Archive for April, 2007

Getting things done

Nowadays our biggest problem has been “finding time” to do everything. There are countless time management systems but, because there are so many, perhaps none of them were right?

And since deciding this, I have discovered “Getting Things Done” at… well, rather than give you the web address, use Google and enter (with the quotes) “getting things done”. The first site that comes up is the main site, a company called Davidco run by consultant and author, David Allen.

From now on I will abbreviate Getting Things Done to GTD which is widely used on the Internet.

Take a look around his site and, if it fires you up with enthusiasm, as it did me, go out and buy his book “Getting Things Done” ISBN 0 7499 2264 8 – In the UK this can be purchased for £10.99 from Waterstones, or £8.50 including postage direct from the Waterstones website.

I did this and first of all I read his book through from cover to cover and thought “interesting”, and put it down and got on with my life. However as I was working away, little bits of his book came back and started gnawing away at my sub-conscious.

In the end I read his book again, this time taking copious notes. I had these typed up and then started to implementing his idea. As a journalist, I decided to implement it completely and do everything he suggested, rather than pick and choose what I thought might be best for me. After all I can’t write about something if I haven’t followed the instructions carefully.

During my investigations, I discovered a GTD plug-on for Outlook which costs about $69 (US Dollars). I installed this in my Outlook and was amazed at how much time it saved, once I had initially managed to empty my in-box.

One nice thing, that isn’t actually a part of GTD, that one can do is to make rules for all those newsletters and other items that clutter up your in-box. You can file them away but in actual fact a copy goes into a special folder marked “Unread mail”. This means that they are filed in separate folders as soon as they come in but you get a chance of reading them all together in one folder.
That alone saves me an hour a week. Another useful thing is if you use the coloured flags in Outlook the plug-in puts them all in a special folder called “For follow-up” in date order, under headings of each flag colour.

But enough of the diversion, let’s get back to Getting Things Done.

You should include your personal life in the system as, often, you have to make phone calls during business time that can’t be avoided. Having two systems just duplicates the work. For example, I work for myself from home so I have my work, my home life, my hobbies and interests, all under GTD. In GTD a “project” is anything that takes more than one action to do so most of my Interests are filed under a project name.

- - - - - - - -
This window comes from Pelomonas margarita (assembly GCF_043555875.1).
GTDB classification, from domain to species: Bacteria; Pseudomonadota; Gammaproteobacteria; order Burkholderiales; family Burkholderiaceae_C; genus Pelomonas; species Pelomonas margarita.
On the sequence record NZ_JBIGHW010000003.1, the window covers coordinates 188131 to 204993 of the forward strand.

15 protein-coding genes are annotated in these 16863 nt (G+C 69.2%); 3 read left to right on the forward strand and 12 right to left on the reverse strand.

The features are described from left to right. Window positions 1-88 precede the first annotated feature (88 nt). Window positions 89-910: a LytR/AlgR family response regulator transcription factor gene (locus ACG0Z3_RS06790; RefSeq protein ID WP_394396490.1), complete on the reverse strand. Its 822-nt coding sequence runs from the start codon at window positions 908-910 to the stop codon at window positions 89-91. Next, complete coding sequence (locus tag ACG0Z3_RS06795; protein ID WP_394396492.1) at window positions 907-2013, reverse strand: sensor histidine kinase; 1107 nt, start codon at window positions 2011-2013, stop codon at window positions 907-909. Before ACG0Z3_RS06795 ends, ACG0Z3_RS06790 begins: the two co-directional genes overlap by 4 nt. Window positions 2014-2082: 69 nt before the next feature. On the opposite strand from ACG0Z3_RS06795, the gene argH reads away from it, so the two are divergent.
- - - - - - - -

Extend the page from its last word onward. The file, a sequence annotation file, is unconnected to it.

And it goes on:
The premise of GTD is to close loops. To empty your mind of anything that needs to be done. Stuff comes in. You apply the two minute rule. If you can do it in two minutes you do it straight away. If not you ask yourself, is any action required? If not you either throw it away or file it for reference. If something has to be done, you write on it the “next action that is required”. The next question you ask yourself is, do I do it or do I delegate it? If you delegate it – and the folder “awaiting a reply” comes under delegation, you deal with it then and make a note in your calendar to chase it up on a certain date if you have not had the reply. If to a person who works with you, you ask, do I want to keep a check on this? If no, get rid of the stuff to that person and forget it, if yes, pass it on and make a note in your calendar to follow up.

Then there is the Defer folder. Here you have items to do later that will take more than two minutes – in fact your normal day’s work. There are also the lists. Items to do at the office, items to do at home, items to do when out locally, in your nearest major town, telephone calls to make. The idea being that you grab a list when going out to a specifi place. Phone calls to be made on your mobile when you are waiting for a train, waiting for an appointment, all those ten minute waits we all find we are in.

There is a lot more to GTD but I am hoping that I have written just enough for you to try the system for yourself. There is a basic rule to decide whether this is for you. It is quite simple. If you have the time to look into it, you may well not need it. Although there have been many systems, I have yet to find one that has such a huge following and resources list as this does on the Internet.

I am rapidly approaching 68 years of age and since I have implemented this I am seriously considering starting yet another business!

Andrew Taylor

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